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Department of Archaeology

Monday, 4 March, 2024 - 13:00 to 14:00
Event speaker: 
Prof. Ariane Burke

The permanent settlement of Eurasia by Homo sapiens coincides with the decline and eventual “disappearance” of other human populations. Recent archaeological discoveries, improved chronology and advances in paleogenetics, climate reconstruction and climate modelling have rekindled debates surrounding these events. It is now generally accepted that H. sapiens coexisted and interbred successfully with other species of human for several thousand years in Eurasia. Since these allied human species possessed a demonstrated ability to adapt to climate change through technological and social innovation, the question persists: what drove them to extinction? In this research we use species distribution modelling to investigate the climate resilience of Neanderthals and H. sapiens populations in Europe in a context of rapid climate change during MIS 3 in an attempt to answer this question.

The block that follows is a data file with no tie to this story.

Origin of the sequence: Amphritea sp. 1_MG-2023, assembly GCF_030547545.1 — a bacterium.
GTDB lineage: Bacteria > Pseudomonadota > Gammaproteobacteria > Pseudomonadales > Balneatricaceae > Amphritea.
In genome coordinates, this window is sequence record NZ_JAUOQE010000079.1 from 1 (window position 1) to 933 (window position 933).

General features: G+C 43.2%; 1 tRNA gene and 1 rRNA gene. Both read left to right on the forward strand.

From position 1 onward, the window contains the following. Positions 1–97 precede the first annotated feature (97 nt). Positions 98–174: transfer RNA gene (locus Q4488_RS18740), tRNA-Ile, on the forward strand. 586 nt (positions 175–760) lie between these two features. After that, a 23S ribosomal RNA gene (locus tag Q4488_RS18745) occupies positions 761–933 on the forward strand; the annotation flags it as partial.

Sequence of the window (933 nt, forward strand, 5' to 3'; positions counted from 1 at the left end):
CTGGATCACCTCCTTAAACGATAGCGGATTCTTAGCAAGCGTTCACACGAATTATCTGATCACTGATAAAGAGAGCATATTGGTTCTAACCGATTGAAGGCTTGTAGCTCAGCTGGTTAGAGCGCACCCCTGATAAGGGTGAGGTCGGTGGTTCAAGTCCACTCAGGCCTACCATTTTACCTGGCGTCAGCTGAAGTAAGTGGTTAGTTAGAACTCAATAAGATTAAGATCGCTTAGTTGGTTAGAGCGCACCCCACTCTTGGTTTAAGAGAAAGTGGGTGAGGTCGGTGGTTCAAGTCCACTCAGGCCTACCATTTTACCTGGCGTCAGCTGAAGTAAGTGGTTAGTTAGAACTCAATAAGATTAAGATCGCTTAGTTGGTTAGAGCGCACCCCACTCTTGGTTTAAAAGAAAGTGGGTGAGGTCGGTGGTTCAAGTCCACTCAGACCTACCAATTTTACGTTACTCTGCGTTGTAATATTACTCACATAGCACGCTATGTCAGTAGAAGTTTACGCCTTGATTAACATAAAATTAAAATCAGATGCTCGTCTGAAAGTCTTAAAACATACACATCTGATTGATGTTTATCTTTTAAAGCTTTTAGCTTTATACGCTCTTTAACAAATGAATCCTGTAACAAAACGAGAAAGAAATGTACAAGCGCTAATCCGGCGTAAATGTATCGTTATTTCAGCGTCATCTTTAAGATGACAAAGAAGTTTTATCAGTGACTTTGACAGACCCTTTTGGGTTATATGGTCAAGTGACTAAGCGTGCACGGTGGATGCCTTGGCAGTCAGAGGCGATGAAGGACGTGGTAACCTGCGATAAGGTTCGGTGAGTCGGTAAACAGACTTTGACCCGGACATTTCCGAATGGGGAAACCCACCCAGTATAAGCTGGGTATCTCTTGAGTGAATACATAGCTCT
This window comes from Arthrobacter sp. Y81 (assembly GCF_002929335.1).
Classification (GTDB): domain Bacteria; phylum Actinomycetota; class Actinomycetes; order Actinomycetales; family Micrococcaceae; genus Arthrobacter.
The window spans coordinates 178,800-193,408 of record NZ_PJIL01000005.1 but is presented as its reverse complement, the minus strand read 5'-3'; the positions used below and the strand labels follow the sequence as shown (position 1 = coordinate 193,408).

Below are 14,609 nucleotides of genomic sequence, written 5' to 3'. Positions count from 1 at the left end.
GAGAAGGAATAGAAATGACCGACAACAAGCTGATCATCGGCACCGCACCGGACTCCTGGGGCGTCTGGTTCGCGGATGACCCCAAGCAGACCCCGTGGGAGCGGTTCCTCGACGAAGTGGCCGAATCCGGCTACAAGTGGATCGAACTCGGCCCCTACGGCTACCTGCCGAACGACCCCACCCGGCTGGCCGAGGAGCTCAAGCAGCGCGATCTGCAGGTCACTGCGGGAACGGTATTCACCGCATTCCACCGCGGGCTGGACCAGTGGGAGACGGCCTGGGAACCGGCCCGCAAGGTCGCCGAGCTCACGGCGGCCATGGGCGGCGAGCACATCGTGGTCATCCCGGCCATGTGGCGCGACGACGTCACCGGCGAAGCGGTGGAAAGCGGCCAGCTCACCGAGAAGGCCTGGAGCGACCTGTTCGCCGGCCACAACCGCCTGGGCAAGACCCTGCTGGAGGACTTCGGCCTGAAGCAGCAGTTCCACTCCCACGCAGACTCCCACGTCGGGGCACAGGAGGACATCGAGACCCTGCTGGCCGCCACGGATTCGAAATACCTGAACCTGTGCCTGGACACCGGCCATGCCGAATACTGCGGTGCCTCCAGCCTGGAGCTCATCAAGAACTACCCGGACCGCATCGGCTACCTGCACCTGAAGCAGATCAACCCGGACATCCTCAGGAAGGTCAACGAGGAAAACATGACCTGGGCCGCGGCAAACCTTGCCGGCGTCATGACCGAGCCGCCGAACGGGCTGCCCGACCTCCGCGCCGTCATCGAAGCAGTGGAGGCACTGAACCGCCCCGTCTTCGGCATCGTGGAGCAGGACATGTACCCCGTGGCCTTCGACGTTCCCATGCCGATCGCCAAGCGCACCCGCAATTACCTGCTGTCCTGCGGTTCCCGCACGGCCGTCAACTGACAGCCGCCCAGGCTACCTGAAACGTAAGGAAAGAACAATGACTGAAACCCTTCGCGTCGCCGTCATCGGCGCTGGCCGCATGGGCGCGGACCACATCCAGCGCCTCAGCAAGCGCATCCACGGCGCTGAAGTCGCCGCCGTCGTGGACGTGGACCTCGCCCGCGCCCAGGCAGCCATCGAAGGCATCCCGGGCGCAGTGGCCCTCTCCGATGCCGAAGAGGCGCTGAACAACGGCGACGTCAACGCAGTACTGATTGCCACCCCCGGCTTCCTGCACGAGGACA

Event location: 
McDonald Institute for Archaeological Research Seminar Room
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